Who Named the Knife:
A Book of Murder and Memory
Review by Richard von Busack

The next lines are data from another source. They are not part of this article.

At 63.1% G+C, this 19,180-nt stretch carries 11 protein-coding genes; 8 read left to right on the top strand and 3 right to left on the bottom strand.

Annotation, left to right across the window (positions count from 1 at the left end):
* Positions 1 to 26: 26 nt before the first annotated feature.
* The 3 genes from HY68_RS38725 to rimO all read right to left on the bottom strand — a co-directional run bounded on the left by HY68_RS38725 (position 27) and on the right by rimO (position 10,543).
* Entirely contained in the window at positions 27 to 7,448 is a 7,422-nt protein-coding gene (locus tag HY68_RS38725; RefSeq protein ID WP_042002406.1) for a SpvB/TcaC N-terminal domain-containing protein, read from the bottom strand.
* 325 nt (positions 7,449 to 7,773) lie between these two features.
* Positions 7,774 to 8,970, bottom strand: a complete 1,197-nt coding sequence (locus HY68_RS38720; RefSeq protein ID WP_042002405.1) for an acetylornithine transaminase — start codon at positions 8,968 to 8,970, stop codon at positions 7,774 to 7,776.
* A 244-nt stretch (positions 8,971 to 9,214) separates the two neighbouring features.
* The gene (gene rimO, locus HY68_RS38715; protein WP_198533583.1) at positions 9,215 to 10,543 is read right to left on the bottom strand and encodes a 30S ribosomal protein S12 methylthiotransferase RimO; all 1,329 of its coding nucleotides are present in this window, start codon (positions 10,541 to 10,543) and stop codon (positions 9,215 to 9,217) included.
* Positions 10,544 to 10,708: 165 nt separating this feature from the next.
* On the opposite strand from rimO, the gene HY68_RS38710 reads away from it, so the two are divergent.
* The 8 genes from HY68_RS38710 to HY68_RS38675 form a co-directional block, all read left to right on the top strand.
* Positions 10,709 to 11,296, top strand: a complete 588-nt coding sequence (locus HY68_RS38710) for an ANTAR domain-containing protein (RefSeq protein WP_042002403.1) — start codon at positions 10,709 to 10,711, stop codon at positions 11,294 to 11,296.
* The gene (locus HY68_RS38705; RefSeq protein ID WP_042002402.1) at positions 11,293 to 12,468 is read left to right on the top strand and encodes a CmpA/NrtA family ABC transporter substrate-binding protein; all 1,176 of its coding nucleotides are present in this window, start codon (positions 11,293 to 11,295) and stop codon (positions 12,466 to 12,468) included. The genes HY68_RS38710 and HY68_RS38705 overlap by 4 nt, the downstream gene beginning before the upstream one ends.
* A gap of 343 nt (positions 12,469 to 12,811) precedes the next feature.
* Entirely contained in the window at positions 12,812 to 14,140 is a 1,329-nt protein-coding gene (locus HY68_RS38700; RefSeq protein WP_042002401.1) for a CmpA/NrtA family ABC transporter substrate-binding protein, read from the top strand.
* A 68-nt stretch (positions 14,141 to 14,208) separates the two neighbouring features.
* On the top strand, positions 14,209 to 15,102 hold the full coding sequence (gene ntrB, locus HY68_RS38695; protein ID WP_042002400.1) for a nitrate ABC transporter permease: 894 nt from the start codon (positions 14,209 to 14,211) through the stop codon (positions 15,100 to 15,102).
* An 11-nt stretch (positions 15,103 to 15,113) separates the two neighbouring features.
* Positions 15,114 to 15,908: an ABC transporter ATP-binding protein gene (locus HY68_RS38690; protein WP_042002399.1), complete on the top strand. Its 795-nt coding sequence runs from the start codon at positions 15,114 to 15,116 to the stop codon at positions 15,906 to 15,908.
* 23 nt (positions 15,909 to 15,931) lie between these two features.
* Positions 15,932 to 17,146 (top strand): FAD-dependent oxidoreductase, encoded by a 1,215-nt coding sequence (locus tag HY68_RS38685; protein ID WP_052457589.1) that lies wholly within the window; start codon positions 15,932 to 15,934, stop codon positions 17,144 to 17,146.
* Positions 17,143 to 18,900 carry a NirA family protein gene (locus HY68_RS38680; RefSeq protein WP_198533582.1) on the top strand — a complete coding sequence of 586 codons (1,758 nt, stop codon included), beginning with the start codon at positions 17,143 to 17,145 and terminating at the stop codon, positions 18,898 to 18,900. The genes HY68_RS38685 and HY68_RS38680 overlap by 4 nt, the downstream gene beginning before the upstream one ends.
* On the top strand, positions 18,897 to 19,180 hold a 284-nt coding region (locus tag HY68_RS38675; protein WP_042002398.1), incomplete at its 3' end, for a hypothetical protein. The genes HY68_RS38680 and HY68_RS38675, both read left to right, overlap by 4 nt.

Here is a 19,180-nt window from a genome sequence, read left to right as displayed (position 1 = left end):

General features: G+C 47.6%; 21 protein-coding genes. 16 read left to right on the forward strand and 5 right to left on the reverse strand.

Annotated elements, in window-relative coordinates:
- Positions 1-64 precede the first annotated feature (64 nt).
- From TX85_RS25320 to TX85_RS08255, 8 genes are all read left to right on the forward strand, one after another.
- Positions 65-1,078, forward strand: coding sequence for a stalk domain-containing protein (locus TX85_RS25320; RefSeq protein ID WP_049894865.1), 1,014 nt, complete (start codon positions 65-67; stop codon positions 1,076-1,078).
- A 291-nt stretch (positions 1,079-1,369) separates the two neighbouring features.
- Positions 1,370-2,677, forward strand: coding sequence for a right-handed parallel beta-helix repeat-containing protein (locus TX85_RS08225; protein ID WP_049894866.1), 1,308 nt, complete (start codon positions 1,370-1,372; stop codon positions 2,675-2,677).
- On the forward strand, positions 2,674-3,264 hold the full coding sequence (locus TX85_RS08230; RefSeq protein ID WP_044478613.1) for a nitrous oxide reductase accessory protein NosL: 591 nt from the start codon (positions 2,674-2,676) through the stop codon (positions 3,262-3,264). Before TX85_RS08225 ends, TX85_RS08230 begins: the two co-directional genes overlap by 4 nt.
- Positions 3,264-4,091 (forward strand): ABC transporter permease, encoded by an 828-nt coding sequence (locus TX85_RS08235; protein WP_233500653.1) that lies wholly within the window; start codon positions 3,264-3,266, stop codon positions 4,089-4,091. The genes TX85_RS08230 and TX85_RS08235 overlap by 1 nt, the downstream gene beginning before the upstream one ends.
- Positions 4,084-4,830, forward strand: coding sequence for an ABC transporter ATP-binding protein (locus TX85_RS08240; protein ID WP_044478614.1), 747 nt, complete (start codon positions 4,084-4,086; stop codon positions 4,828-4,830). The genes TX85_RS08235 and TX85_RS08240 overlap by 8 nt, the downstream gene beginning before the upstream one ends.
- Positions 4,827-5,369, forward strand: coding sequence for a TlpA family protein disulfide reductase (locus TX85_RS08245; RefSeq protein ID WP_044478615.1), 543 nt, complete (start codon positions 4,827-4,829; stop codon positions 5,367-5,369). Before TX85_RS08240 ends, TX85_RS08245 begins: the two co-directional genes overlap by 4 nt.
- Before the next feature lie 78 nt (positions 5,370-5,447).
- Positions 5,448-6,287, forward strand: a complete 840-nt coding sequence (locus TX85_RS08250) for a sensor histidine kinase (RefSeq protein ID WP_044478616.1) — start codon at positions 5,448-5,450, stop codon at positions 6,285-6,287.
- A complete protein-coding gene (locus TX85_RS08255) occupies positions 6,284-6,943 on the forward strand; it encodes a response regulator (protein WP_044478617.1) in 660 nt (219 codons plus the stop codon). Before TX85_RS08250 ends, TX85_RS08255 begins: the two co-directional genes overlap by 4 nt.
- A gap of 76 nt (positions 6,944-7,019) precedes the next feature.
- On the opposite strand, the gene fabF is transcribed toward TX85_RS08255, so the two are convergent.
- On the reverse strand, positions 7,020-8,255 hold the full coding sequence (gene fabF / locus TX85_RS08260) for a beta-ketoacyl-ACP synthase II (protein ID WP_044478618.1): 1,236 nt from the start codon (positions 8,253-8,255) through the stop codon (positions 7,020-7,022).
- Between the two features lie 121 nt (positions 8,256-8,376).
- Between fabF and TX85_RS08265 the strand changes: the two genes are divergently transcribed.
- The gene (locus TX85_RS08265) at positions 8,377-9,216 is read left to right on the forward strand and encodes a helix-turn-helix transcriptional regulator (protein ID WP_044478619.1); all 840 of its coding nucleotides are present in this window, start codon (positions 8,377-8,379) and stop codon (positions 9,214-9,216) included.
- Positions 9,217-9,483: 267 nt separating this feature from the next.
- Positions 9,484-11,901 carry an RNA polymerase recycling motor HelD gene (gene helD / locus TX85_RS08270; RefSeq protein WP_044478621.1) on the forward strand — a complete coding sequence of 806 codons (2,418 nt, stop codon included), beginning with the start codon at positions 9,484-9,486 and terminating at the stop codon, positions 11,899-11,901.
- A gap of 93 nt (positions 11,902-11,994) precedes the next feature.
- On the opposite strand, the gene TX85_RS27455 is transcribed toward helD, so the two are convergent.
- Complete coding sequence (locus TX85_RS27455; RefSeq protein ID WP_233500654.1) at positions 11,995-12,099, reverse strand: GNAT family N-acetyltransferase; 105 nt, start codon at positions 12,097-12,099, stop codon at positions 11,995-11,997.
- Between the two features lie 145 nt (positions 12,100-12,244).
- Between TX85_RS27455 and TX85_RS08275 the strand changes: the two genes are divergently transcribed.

Every bit as fraught as its title, Linda Spalding's Who Named the Knife is a glassine web of Didionesque passive sentences, re-creating a crime in Hawaii in 1978. The execution-style robbery/murder of Larry Hasker took place in a scenic overlook, where the unfortunate man had stopped to have a pee: Spalding declares, "There is no shame in dying in the act of emptying oneself. In such a place." That's because of the fine view, you understand, although these lines echo Ed Wood Jr.'s classic hardboilism: "Murder. And that means someone's responsible." When the facts of the case are laid out, the book improves. Spalding traces a pair of wrathful, petty-crime-prone lives in the Southwest, as well as the murder itself. There is a personal connection, after all. In Honolulu, Spalding was a juror on the Hasker case but was dismissed before the judge sentenced Maryann Acker for murder. Apparently, Maryann took the fall because of her husband William Acker's testimony. In her investigations, Spalding recalls her initial wrath at Maryann so many years ago in the courtroom ("I wanted to jump up and grab Maryann"). After becoming the woman's prison pen pal and friend, the author discovers remarkable similarities between Maryann's life and her own and wonders at the there-but-for-the-grace-of-God of it all. In the background of this true-crime account, the author describes rebounding from a divorce so bitter she can only refer to it indirectly. Similarly, Spalding seems to be looking at the crime in question as if she were viewing herself in a hand mirror and describing what she saw in a corner of the glass. (By Linda Spalding; Pantheon; 252 pages; $23.95 cloth)
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